As of right now, it looks like only the Final Five winner will get to the NCAAs, as only Bowling Green is in the top 16 of the PairWise Rankings. Minnesota State is at No. 17.

A lot can change, of course, in January and February, as is often the case. However, the league doesn’t have as impressive of a nonconference record (16-20-8) as it did last year, although teams have a chance to make up for that with 28 more out-of-league games to go. And when it comes to strength of schedule so far, Minnesota State’s is ranked highest in the league but 23rd nationally.

3. Good — and young — in goal

Chris Nell has a .943 save percentage for Bowling Green (photo: Omar Phillips).

The WCHA once again has an impressive group of goaltenders. Of those who have played at least 33 percent of their team’s minutes, 10 goalies have a save percentage of .900 or better and 12 have a GAA below 3.00.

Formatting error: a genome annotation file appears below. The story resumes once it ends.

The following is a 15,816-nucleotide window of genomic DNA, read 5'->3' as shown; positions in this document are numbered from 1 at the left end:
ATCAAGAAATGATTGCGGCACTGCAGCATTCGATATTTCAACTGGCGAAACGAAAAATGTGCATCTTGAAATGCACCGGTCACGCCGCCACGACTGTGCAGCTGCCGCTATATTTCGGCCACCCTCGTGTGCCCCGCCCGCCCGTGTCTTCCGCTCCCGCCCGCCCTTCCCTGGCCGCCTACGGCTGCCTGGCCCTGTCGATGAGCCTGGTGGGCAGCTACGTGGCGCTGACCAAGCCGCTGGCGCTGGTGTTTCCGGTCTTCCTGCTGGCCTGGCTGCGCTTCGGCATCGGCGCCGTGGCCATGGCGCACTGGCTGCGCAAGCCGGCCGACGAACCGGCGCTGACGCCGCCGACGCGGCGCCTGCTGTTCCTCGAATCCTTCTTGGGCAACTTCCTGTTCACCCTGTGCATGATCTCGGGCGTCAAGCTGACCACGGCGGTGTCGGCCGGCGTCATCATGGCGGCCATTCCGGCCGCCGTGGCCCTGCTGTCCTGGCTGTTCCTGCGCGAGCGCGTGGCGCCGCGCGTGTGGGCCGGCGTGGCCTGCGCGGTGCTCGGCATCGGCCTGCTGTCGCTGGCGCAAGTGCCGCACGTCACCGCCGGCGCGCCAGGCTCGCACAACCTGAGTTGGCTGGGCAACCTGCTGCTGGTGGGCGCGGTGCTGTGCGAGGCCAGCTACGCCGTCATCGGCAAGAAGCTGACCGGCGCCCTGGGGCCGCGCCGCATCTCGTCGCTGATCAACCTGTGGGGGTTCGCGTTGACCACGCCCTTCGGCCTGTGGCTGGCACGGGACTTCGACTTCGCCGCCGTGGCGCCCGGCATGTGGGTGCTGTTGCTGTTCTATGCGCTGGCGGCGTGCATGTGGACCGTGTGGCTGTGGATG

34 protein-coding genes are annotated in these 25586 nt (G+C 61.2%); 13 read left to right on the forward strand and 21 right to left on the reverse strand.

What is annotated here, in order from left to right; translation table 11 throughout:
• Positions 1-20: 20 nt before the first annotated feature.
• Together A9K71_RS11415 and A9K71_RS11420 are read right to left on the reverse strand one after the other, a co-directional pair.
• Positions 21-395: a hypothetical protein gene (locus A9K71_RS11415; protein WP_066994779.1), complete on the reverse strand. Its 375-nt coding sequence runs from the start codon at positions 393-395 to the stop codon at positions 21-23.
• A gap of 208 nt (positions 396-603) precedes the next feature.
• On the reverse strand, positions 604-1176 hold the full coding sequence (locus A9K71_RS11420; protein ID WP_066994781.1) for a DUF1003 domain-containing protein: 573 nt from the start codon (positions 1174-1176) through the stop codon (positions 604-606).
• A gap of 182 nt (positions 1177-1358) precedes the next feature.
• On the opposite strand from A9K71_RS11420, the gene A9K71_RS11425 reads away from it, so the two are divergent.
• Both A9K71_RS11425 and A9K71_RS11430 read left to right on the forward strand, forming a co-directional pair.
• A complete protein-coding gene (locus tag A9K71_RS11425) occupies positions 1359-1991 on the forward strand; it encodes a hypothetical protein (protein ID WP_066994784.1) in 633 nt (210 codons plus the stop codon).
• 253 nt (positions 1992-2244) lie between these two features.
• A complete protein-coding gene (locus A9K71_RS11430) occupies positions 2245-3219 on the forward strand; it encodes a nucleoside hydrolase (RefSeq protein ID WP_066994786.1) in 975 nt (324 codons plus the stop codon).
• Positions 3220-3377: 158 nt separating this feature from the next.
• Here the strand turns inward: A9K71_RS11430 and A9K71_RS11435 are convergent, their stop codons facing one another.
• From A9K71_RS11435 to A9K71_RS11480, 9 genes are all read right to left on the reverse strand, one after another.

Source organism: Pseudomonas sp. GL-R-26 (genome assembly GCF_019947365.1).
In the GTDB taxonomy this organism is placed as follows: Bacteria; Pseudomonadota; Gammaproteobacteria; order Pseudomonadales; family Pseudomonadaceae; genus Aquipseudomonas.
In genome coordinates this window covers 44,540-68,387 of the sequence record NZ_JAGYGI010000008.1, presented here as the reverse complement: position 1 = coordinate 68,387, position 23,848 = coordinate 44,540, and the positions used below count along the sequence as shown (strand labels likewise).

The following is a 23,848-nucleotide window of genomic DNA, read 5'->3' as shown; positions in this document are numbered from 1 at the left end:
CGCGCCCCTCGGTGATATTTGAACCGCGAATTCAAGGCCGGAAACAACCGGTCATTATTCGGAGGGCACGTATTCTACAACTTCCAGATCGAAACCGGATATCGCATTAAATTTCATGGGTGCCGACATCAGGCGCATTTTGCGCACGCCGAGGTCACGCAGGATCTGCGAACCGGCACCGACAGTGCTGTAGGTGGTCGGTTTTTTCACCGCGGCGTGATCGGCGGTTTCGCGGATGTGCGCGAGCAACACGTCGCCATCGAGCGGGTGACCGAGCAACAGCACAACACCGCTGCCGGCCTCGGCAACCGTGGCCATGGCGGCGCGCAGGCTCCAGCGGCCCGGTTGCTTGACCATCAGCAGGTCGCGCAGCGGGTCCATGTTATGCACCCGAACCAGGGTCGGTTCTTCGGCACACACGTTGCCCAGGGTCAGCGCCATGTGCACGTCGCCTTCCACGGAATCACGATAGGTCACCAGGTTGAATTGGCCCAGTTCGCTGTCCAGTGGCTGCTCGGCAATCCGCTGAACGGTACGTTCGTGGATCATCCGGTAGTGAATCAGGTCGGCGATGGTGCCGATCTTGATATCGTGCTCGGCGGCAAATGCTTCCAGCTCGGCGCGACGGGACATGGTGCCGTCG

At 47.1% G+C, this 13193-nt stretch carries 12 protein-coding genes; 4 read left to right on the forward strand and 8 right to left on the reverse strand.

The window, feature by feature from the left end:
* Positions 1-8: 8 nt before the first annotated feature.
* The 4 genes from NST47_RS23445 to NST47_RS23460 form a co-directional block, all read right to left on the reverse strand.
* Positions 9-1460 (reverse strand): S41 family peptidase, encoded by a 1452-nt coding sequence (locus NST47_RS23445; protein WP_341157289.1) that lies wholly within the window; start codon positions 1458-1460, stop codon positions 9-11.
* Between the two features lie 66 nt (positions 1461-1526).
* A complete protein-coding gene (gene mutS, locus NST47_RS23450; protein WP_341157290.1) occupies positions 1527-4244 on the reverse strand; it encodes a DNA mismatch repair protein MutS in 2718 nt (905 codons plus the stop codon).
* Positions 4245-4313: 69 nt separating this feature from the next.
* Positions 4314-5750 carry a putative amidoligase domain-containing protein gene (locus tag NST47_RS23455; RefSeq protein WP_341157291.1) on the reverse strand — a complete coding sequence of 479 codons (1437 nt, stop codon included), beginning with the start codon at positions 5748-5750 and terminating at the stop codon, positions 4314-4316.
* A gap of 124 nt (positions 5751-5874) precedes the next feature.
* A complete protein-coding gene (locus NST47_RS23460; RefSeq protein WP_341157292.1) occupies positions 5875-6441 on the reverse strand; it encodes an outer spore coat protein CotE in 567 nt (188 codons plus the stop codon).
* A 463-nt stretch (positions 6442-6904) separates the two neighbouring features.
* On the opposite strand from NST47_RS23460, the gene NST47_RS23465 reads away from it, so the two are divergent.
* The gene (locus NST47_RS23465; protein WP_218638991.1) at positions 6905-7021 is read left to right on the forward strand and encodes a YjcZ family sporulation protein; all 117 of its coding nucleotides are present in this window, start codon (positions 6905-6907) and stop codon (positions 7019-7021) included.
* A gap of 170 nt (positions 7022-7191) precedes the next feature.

And here’s the other thing: It’s a young group. Led by sophomore Chris Nell of Bowling Green (.943 save percentage, 1.46 GAA), the top seven goalies in save percentage are first- or second-year players. Same for all but one of the top nine in GAA.

Freshmen Jesse Jenks of Alaska, Atte Tolvanen of Northern Michigan, Darren Smith of Ferris State, Nick Kossoff of Lake Superior State and Jason Pawloski of Minnesota State all have made impressive debuts so far, especially considering none of them necessarily came into the season as the expected starter. And that’s not to discount veterans such as Michigan Tech senior Jamie Phillips, who has a league-best 10 wins.

4. No offensive superstars

Who have the been the best offensive players in the WCHA over the first half of the season? Good question.

While the WCHA has been a goaltender’s paradise in the last few years — aside from the netminders who are making waves this year, the last few seasons have also seen other outstanding goalies such as CJ Motte and Stephon Williams. But unlike in previous seasons, there doesn’t seem to be any surefire offensive stars.